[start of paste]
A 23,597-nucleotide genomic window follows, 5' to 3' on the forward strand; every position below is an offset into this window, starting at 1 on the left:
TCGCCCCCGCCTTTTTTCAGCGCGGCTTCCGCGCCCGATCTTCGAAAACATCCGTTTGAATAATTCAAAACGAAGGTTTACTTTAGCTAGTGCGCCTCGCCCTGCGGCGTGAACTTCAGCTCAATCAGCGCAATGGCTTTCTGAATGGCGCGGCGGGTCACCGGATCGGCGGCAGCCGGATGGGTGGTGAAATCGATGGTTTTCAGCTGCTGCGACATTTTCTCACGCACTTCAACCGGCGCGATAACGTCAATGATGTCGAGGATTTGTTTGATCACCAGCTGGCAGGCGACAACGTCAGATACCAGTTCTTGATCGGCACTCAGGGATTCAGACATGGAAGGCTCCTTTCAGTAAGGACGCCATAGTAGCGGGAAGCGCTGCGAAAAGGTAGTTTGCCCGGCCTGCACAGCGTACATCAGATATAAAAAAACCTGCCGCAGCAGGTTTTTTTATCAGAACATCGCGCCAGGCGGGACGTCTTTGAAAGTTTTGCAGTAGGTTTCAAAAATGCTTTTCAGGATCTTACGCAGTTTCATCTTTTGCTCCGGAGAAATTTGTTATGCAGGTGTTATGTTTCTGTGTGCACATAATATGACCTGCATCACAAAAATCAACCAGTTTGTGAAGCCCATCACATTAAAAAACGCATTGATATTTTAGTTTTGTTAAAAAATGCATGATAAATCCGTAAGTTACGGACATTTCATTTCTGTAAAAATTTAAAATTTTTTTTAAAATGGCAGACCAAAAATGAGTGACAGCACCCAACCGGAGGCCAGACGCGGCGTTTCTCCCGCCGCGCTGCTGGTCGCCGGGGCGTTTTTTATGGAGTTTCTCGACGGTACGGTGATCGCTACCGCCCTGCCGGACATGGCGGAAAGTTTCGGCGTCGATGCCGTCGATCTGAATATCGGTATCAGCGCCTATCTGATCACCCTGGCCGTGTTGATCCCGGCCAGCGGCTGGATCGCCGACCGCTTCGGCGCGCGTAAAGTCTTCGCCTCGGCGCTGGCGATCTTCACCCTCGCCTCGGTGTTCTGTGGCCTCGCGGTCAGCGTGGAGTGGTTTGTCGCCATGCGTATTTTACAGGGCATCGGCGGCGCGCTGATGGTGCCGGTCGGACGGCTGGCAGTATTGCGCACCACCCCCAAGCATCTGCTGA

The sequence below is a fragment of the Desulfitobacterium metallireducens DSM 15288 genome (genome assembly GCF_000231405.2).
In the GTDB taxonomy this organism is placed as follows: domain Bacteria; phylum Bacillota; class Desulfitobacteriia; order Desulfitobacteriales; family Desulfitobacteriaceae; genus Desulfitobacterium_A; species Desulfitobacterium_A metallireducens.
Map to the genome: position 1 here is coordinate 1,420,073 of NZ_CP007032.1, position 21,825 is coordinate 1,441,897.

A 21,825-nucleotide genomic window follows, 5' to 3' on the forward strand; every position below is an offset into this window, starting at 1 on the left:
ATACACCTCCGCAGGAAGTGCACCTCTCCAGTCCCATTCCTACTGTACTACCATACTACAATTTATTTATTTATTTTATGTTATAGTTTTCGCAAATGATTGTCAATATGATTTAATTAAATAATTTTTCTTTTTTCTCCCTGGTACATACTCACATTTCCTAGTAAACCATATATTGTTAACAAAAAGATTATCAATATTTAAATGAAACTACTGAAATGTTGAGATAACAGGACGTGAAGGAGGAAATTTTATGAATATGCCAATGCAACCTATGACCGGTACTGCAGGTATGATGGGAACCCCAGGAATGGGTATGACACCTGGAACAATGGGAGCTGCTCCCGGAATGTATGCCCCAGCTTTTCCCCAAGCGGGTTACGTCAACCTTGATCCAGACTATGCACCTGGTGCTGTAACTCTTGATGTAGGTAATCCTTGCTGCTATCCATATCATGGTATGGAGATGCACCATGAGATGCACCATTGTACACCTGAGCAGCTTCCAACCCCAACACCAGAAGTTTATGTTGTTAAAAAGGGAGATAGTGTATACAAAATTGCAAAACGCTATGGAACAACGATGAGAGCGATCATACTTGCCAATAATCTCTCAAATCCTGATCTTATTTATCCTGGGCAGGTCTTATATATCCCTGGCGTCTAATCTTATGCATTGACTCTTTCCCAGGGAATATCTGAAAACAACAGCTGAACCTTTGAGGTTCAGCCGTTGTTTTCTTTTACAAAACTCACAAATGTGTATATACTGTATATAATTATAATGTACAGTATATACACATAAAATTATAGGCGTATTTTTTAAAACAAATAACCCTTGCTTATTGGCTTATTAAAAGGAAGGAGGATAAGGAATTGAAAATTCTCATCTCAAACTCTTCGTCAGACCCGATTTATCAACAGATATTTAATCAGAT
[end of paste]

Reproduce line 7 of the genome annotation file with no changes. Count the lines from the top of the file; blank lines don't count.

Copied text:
ATACACCTCCGCAGGAAGTGCACCTCTCCAGTCCCATTCCTACTGTACTACCATACTACAATTTATTTATTTATTTTATGTTATAGTTTTCGCAAATGATTGTCAATATGATTTAATTAAATAATTTTTCTTTTTTCTCCCTGGTACATACTCACATTTCCTAGTAAACCATATATTGTTAACAAAAAGATTATCAATATTTAAATGAAACTACTGAAATGTTGAGATAACAGGACGTGAAGGAGGAAATTTTATGAATATGCCAATGCAACCTATGACCGGTACTGCAGGTATGATGGGAACCCCAGGAATGGGTATGACACCTGGAACAATGGGAGCTGCTCCCGGAATGTATGCCCCAGCTTTTCCCCAAGCGGGTTACGTCAACCTTGATCCAGACTATGCACCTGGTGCTGTAACTCTTGATGTAGGTAATCCTTGCTGCTATCCATATCATGGTATGGAGATGCACCATGAGATGCACCATTGTACACCTGAGCAGCTTCCAACCCCAACACCAGAAGTTTATGTTGTTAAAAAGGGAGATAGTGTATACAAAATTGCAAAACGCTATGGAACAACGATGAGAGCGATCATACTTGCCAATAATCTCTCAAATCCTGATCTTATTTATCCTGGGCAGGTCTTATATATCCCTGGCGTCTAATCTTATGCATTGACTCTTTCCCAGGGAATATCTGAAAACAACAGCTGAACCTTTGAGGTTCAGCCGTTGTTTTCTTTTACAAAACTCACAAATGTGTATATACTGTATATAATTATAATGTACAGTATATACACATAAAATTATAGGCGTATTTTTTAAAACAAATAACCCTTGCTTATTGGCTTATTAAAAGGAAGGAGGATAAGGAATTGAAAATTCTCATCTCAAACTCTTCGTCAGACCCGATTTATCAACAGATATTTAATCAGAT